Nick Brown: teamwork makes the dream work

I have worked with many agencies in my 25-year career, and while I think every business and every leadership team differs (none more right or wrong than the next), there is one fundamental thing that ‘leaders’ overlook.

To me, leadership is not about being the boss and ordering staff around. You can do that, but it will not get you far in the long run. 

To me, leadership is about being a constant support to your team.

It’s about being there to help them when things get tricky, being there to carry the extra workload when things get busy, and, most of all, being a person the team knows they can rely on for support, guidance, and mentorship.

A leader does not exist without the team around them doing what they are engaged to do.

Everyone plays their part in a business, and without each other, we do not have a team to get the job done.

You will notice I used the word ‘staff’ just once above and quickly changed it to ‘team’.

Leadership should never be a them and us mentality (which the titles of managers versus staff often create in a workplace, even if it’s not intended).

True leaders work with their team; they don’t control and direct them.

Sure, the leaders must make the hard calls at times, pull people up when things go wrong or give the team the direction and guidance needed, but I hold steadfast in my belief that a leader is in a leadership role to support more than anything else. 

In my training and advisory work throughout Queensland, I often see leaders telling their team how to complete a task or do a job a certain way. 

Keeping consistency in the office is a must but how often do these leaders take a step back and ask the team (who are doing the tasks) how things could be improved or streamlined?

One of the biggest mistakes leaders make is thinking they know more than their team does, and that the way they have always done a task should be the way it’s completed in the future.

Who stops to weigh up how efficiencies can be improved or streamlined with the ongoing introduction of technology?

Who stops to weigh up that each team member may have a slightly different strength (or weakness) in the same task as their colleague next to them?

Who stops to think, “Hey, if I include the team in some planning and improvements in our business, they might get on board with the changes easier?”

Our industry is filled with people from different walks of life, and it’s one of the things I love the most about real estate.

So many leaders make decisions based on personal opinions, thoughts, and experiences instead of weighing up what is best for the business.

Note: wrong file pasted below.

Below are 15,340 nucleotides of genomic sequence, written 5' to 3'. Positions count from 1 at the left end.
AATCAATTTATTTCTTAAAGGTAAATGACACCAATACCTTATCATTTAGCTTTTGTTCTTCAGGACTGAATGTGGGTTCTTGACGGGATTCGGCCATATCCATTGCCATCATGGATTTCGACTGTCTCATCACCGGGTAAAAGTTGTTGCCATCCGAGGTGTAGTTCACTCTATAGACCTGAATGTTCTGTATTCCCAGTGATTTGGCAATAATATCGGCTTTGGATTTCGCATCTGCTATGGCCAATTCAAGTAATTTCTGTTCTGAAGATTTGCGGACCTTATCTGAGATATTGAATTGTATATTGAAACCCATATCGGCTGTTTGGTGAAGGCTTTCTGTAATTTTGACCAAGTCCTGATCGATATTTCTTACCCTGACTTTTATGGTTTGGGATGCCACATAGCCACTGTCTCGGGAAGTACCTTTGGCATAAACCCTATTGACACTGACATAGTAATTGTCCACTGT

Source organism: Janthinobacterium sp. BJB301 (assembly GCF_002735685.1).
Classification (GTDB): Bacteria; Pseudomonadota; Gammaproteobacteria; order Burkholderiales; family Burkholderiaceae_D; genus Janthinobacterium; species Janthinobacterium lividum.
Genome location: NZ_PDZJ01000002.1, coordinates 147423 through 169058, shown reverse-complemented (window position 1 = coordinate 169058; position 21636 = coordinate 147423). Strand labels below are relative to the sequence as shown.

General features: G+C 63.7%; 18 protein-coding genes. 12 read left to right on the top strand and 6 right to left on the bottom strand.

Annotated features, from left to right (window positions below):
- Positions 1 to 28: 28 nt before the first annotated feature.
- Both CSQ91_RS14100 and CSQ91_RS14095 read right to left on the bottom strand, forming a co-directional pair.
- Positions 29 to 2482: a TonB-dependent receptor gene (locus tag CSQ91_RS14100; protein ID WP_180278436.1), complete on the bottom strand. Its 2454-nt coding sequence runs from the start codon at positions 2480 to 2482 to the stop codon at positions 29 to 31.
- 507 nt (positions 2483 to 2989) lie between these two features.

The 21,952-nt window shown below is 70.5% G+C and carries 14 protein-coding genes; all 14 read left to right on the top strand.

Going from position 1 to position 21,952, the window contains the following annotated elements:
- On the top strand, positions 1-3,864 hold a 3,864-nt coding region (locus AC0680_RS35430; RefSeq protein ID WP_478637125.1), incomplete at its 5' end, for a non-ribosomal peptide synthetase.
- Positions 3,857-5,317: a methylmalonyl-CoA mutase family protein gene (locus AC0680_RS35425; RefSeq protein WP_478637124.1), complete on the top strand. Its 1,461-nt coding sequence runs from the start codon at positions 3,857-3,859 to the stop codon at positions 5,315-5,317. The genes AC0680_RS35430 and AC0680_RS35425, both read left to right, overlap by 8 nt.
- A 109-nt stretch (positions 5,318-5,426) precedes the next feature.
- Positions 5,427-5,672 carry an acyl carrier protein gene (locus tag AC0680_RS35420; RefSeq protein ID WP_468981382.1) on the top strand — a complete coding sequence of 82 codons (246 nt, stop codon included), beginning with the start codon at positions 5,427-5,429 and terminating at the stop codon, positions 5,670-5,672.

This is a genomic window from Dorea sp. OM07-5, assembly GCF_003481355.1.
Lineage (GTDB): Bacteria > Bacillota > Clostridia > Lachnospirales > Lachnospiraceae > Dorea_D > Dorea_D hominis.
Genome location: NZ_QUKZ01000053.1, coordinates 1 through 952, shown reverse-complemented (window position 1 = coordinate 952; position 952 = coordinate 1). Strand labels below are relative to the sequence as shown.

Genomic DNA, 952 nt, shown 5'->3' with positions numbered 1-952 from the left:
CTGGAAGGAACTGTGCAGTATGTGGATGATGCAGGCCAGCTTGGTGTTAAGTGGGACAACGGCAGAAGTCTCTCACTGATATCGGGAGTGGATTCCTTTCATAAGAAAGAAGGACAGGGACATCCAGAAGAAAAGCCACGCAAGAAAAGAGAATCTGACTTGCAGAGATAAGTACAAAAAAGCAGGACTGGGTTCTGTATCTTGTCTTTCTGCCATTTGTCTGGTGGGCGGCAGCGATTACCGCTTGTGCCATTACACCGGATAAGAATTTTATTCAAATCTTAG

Their business and their agency should not be about what’s best for them; it should be about what’s best for the agency, the team, the clients and the customers they work with.

Some of the crazy things I have heard from business owners and leaders in recent times include:

  • “It’s how I want it done. Therefore, it should be done that way” – (by someone who had not been a property manager for 15 years but wanted things done the way they did it back then).
  • “I am not paying the tradies weekly. That’s too much bookwork for me to follow up” – (even though the contractors loved the quick turnaround times in payments). In this instance, the weekly disbursements found the contractors more cooperative and willing to go the extra mile when called upon for urgent work.
  • Who do you trust?” I asked a leader who they trusted to look after a particular client. Their response was, “No one!” It is a bit scary if the leader doesn’t believe in their team.

Some takeaway points to help you become a better leader that your team want to support and work alongside.

  • Do not make the job personal. Be personable with your team but show them that when you must crack the whip, it’s because of business, not your opinion.
  • Say thank you from time to time. Even if they are just doing the job they are paid to do, saying thanks, and showing some appreciation from time to time shows the team that you value them.
  • Be inclusive. Include the team in the decision-making if the changes impact what they do for your business.
  • Share the highs and lows. Share the good and bad news that we deal with as a real estate agency. Be real and show the team the highs and lows of operating a business. A team that understands why decisions are made is more likely to stick around and work with you.
  • Know your why. Give some thought to what you want your business to stand for, and make sure it is reiterated to the team in several ways. That could be shown by how you select your clients (you don’t have to take on everyone who walks through the door), how you reward the team for a job well done, and how you support them when times are tough.
  • Lead by example. Get out there and get your hands dirty. You can’t expect your team to do a job you wouldn’t touch.

A leader cannot lead if they don’t have a team.

Never think you are above or beyond sitting on the front desk as relief and support, going out to do a vacating inspection or an appraisal.

Show the team you want to be involved and that you are leading by understanding their roles, the business you all work in and, above all, that you are there for them no matter what happens.

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Nick Brown

With over 20 years’ wide-ranging experience in real estate, Nick Brown is the founder of Edge Property and runs his own Training and Advisory Service to educate agencies and their teams.